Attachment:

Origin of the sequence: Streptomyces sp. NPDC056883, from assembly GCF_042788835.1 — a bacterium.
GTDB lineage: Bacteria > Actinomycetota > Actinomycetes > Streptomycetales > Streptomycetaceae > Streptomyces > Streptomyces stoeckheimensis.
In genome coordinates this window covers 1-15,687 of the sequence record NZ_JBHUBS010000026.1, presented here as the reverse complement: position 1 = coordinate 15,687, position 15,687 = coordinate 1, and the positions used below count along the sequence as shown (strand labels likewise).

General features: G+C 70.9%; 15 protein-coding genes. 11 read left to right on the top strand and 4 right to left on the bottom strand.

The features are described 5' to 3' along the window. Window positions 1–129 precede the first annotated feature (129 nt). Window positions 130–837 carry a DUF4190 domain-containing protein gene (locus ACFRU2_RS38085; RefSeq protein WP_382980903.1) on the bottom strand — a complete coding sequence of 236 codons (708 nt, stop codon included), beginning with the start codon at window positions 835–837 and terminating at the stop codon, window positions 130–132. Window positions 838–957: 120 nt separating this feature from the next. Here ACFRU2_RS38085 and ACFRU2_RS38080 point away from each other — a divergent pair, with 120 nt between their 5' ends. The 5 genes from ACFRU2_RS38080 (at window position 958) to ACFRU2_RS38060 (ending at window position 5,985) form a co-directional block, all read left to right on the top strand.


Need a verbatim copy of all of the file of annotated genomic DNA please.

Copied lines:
Origin of the sequence: Streptomyces sp. NPDC056883, from assembly GCF_042788835.1 — a bacterium.
GTDB lineage: Bacteria > Actinomycetota > Actinomycetes > Streptomycetales > Streptomycetaceae > Streptomyces > Streptomyces stoeckheimensis.
In genome coordinates this window covers 1-15,687 of the sequence record NZ_JBHUBS010000026.1, presented here as the reverse complement: position 1 = coordinate 15,687, position 15,687 = coordinate 1, and the positions used below count along the sequence as shown (strand labels likewise).

General features: G+C 70.9%; 15 protein-coding genes. 11 read left to right on the top strand and 4 right to left on the bottom strand.

The features are described 5' to 3' along the window. Window positions 1–129 precede the first annotated feature (129 nt). Window positions 130–837 carry a DUF4190 domain-containing protein gene (locus ACFRU2_RS38085; RefSeq protein WP_382980903.1) on the bottom strand — a complete coding sequence of 236 codons (708 nt, stop codon included), beginning with the start codon at window positions 835–837 and terminating at the stop codon, window positions 130–132. Window positions 838–957: 120 nt separating this feature from the next. Here ACFRU2_RS38085 and ACFRU2_RS38080 point away from each other — a divergent pair, with 120 nt between their 5' ends. The 5 genes from ACFRU2_RS38080 (at window position 958) to ACFRU2_RS38060 (ending at window position 5,985) form a co-directional block, all read left to right on the top strand.